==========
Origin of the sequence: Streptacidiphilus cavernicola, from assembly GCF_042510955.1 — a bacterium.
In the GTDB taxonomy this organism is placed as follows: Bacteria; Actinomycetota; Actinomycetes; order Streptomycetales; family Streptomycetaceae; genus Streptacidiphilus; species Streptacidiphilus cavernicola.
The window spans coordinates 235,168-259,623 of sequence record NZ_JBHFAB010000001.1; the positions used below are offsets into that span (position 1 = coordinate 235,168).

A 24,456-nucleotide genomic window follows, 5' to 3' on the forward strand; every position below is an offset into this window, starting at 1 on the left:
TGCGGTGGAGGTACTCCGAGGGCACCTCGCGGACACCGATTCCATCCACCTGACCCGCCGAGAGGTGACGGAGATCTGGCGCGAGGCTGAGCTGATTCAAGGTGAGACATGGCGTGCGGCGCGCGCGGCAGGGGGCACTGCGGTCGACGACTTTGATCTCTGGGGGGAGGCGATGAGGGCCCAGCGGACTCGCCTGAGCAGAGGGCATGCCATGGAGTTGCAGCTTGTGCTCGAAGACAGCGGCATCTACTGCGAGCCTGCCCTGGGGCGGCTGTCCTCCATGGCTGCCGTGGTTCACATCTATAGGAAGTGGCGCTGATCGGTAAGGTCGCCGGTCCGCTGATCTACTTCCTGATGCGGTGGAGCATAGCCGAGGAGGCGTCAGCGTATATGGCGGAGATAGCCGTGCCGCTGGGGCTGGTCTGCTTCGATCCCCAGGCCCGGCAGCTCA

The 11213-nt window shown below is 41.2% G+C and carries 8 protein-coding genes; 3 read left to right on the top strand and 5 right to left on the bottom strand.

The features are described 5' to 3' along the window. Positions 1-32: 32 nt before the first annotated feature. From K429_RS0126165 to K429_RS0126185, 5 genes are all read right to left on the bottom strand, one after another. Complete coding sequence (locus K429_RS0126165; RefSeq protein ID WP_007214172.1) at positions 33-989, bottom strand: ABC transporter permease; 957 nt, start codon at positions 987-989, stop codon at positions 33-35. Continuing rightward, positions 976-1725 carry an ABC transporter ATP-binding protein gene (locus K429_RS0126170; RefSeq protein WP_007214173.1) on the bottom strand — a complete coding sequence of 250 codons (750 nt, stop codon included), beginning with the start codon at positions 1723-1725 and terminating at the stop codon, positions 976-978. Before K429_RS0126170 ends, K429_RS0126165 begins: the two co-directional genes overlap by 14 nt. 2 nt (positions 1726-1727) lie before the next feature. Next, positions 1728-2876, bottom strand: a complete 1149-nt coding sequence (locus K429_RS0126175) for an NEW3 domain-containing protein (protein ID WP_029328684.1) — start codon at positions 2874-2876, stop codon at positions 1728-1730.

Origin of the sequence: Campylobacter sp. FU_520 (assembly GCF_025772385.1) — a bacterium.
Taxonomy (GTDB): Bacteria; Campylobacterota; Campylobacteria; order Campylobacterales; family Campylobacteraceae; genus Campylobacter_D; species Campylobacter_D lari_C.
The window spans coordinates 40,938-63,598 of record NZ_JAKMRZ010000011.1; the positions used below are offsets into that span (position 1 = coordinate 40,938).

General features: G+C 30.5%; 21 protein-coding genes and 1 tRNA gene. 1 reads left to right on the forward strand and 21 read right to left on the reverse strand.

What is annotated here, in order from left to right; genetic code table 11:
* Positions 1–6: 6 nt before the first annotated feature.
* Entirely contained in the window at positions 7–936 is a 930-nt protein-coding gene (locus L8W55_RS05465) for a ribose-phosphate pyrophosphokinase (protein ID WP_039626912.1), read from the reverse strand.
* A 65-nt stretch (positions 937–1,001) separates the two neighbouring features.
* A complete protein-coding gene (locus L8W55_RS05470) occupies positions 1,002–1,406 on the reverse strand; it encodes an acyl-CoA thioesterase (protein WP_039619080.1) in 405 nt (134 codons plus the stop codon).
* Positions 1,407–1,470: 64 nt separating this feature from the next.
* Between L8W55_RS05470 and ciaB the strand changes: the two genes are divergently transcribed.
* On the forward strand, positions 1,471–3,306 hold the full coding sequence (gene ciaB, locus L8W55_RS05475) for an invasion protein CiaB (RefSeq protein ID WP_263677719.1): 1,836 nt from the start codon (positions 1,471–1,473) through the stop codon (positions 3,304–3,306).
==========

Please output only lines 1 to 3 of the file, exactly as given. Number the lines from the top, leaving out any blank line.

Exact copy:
Origin of the sequence: Streptacidiphilus cavernicola, from assembly GCF_042510955.1 — a bacterium.
In the GTDB taxonomy this organism is placed as follows: Bacteria; Actinomycetota; Actinomycetes; order Streptomycetales; family Streptomycetaceae; genus Streptacidiphilus; species Streptacidiphilus cavernicola.
The window spans coordinates 235,168-259,623 of sequence record NZ_JBHFAB010000001.1; the positions used below are offsets into that span (position 1 = coordinate 235,168).